DOJ Sues North Carolina Over LGBT Law

     (CN) – The U.S. Justice Department on Monday sued North Carolina over its law restricting the use of public restrooms by transgender people, asking a federal court to declare the law’s provisions “discriminate on the basis of sex.”
     The DOJ lawsuit says the law has caused transgender people to suffer “emotional harm, mental anguish, distress, humiliation, and indignity.”
     In addition to declaratory relief, it also seeks an order that would prevent the law’s enforcement.
     The lawsuit, filed in Charlotte, N.C. Federal Court, came just hours after Gov. Pat McCrory filed his own lawsuit over the law. McCrory wants the sweeping law, which limits protections for gay, lesbian, transgender and bisexual people, kept in place.
     In announcing the federal government’s lawsuit, Attorney General Loretta Lynch said North Carolina’s actions put it in direct opposition to federal civil rights laws and that the law itself amounts to “state-sponsored discrimination.”
     “This action is about a great deal more than just bathrooms,” Lynch said. “This is about the dignity and respect we accord our fellow citizens and the laws that we, as a people and as a country, have enacted to protect them — indeed, to protect all of us. And it’s about the founding ideals that have led this country — haltingly but inexorably — in the direction of fairness, inclusion and equality for all Americans.”
     Later, while fielding questions from reporters, Lynch said the DOJ has been in contact with the University of North Carolina system, and has been told its board is meeting Tuesday to discuss the issues arising from the various lawsuits filed today.|
     “We look forward to hearing what comes of that meeting,” she said.
     She emphasized that while the government is currently seeking only declaratory and injunctive relief at this time, the government reserves the right to withhold federal funding from the state’s public safety and university systems as the litigation proceeds.
     But before Lynch’s news conference was even concluded, North Carolina’s legislative leaders filed their own complaint over the state law. The lawsuit filed by House Speaker Tim Moore and Senate leader Phil Berger asks a judge to rule that the law does not violate federal civil rights law.
     In a statement of his own released Monday morning, McCrory said he filed his request for declaratory relief in the federal court in Raleigh to give the court an opportunity to “clarify federal law.”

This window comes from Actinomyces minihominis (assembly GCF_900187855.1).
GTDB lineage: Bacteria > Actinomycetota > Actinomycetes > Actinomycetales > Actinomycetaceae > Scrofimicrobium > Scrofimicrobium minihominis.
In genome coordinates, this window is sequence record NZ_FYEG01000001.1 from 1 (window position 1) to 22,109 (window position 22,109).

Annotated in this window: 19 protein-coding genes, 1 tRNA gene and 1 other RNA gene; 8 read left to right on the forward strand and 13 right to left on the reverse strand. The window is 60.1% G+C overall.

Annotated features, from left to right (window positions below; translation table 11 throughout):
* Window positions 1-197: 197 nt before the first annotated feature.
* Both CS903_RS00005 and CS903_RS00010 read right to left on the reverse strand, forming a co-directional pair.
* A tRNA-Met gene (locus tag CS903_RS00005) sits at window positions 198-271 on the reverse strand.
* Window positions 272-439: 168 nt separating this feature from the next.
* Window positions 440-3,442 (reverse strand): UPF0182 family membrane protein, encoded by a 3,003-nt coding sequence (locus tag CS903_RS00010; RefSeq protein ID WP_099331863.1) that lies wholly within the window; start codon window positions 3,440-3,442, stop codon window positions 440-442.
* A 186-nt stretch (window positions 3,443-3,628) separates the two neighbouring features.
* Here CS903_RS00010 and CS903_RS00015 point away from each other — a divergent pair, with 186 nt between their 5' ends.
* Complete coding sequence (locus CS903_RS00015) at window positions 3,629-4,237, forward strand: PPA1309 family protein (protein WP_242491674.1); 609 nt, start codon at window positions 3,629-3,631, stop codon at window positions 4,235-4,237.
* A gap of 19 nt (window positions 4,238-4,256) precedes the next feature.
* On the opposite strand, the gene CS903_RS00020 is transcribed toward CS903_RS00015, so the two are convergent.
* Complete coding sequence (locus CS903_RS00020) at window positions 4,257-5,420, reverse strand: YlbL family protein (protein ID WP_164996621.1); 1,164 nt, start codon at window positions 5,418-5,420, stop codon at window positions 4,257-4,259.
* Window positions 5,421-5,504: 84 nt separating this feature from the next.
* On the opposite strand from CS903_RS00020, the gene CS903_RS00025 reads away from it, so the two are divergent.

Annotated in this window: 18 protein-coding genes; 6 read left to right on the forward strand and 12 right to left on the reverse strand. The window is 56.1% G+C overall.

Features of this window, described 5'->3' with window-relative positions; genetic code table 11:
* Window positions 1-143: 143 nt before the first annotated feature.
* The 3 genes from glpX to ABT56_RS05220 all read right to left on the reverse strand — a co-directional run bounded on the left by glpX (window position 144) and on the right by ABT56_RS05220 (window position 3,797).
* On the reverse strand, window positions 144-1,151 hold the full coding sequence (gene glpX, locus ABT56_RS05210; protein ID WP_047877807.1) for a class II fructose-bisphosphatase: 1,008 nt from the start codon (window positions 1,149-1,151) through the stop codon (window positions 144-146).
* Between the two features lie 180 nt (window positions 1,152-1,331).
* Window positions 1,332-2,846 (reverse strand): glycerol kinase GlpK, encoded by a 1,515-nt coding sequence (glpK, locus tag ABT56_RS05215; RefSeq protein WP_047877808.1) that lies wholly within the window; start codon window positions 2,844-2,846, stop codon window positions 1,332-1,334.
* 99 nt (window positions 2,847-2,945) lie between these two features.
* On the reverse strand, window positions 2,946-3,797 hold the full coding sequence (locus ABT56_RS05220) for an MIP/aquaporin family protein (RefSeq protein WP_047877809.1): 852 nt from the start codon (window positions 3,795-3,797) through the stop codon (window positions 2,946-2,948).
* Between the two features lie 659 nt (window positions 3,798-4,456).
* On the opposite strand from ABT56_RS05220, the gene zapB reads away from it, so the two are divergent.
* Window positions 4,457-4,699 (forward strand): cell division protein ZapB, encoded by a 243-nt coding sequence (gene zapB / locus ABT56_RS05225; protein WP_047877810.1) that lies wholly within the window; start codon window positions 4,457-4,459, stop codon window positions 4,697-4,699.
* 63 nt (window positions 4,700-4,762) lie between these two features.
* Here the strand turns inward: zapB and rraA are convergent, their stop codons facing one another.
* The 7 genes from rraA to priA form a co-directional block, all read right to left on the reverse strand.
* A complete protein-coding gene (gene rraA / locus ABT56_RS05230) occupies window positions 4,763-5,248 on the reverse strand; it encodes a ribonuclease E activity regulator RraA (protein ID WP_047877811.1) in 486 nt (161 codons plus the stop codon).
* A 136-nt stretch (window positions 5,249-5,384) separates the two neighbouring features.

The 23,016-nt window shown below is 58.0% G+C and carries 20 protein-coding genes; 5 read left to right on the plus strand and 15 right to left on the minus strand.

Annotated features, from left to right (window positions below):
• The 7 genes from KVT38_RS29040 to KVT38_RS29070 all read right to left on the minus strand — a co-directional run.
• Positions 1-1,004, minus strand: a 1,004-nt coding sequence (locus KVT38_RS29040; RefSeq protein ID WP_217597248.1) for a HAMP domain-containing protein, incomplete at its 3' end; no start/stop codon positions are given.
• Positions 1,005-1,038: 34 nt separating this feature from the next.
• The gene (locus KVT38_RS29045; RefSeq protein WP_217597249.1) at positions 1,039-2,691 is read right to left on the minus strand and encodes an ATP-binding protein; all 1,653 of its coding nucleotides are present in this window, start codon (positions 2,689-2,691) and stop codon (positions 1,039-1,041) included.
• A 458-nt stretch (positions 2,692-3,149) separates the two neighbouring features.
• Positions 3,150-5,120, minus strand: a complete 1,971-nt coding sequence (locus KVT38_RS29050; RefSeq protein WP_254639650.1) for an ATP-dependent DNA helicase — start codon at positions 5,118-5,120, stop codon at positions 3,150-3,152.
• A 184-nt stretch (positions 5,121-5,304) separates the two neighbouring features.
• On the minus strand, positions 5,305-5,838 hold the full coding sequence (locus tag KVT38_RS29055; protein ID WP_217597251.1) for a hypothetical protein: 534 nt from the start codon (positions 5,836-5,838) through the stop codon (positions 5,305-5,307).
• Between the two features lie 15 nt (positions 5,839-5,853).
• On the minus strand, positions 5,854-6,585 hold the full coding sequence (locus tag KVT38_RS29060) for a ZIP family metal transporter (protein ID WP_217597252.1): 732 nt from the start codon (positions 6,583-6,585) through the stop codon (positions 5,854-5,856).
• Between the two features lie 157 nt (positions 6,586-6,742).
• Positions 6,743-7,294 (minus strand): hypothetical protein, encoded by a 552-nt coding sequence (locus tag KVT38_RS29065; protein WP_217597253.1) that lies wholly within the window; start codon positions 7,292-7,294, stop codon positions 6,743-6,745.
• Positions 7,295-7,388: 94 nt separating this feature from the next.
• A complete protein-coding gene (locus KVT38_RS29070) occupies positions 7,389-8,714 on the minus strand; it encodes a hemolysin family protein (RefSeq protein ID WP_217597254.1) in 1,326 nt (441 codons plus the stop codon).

“The Obama administration is bypassing Congress by attempting to rewrite the law and set restroom policies for public and private employers across the country, not just North Carolina,” McCrory said. “This is now a national issue that applies to every state and it needs to be resolved at the federal level,” said Governor McCrory. “They are now telling every government agency and every company that employs more than 15 people that men should be allowed to use a women’s locker room, restroom or shower facility.”
     Later, McCrory said he believes Congress should weigh in on the issue of “clarifying” federal civil rights laws, and that such a role should not be left “to a department of the administration.”
     For its part, the White House on Monday called the North Carolina “mean-spirited” and “inconsistent with the values of fairness and equality and justice.”
     White House spokesman Josh Earnest restated President Barack Obama’s opposition to the law during a briefing with reporters Monday afternoon amid the intensifying showdown between the Justice Department and the state.
     Earnest said the Justice Department’s action was taken “independent of any sort of political interference or direction from the White House.”
     He said the administration continued to conduct a separate review of whether agencies might cut funding to the state in response to the law.
     The controversial law was rushed through the state legislature in March by lawmakers who wanted to overturn an impending Charlotte ordinance that would have provided broad protections against discrimination in the state’s largest city, and also would have allowed transgender people to use public restrooms aligned with their gender identity.
The new law also prohibits counties, cities and other local municipalities from extending protections related to sexual orientation at hotels, restaurants and other businesses.It also requires university and other public school students to use only those bathrooms that match the gender on their birth certificates.
     A week after McCrory signed the bill into law,a lesbian law school professor and two transgender people sued to overturn it, claiming that “by singling out LGBT people for disfavored treatment and explicitly writing discrimination against transgender people into state law, (the new law) violates the most basic guarantees of equal treatment and the U.S. Constitution.”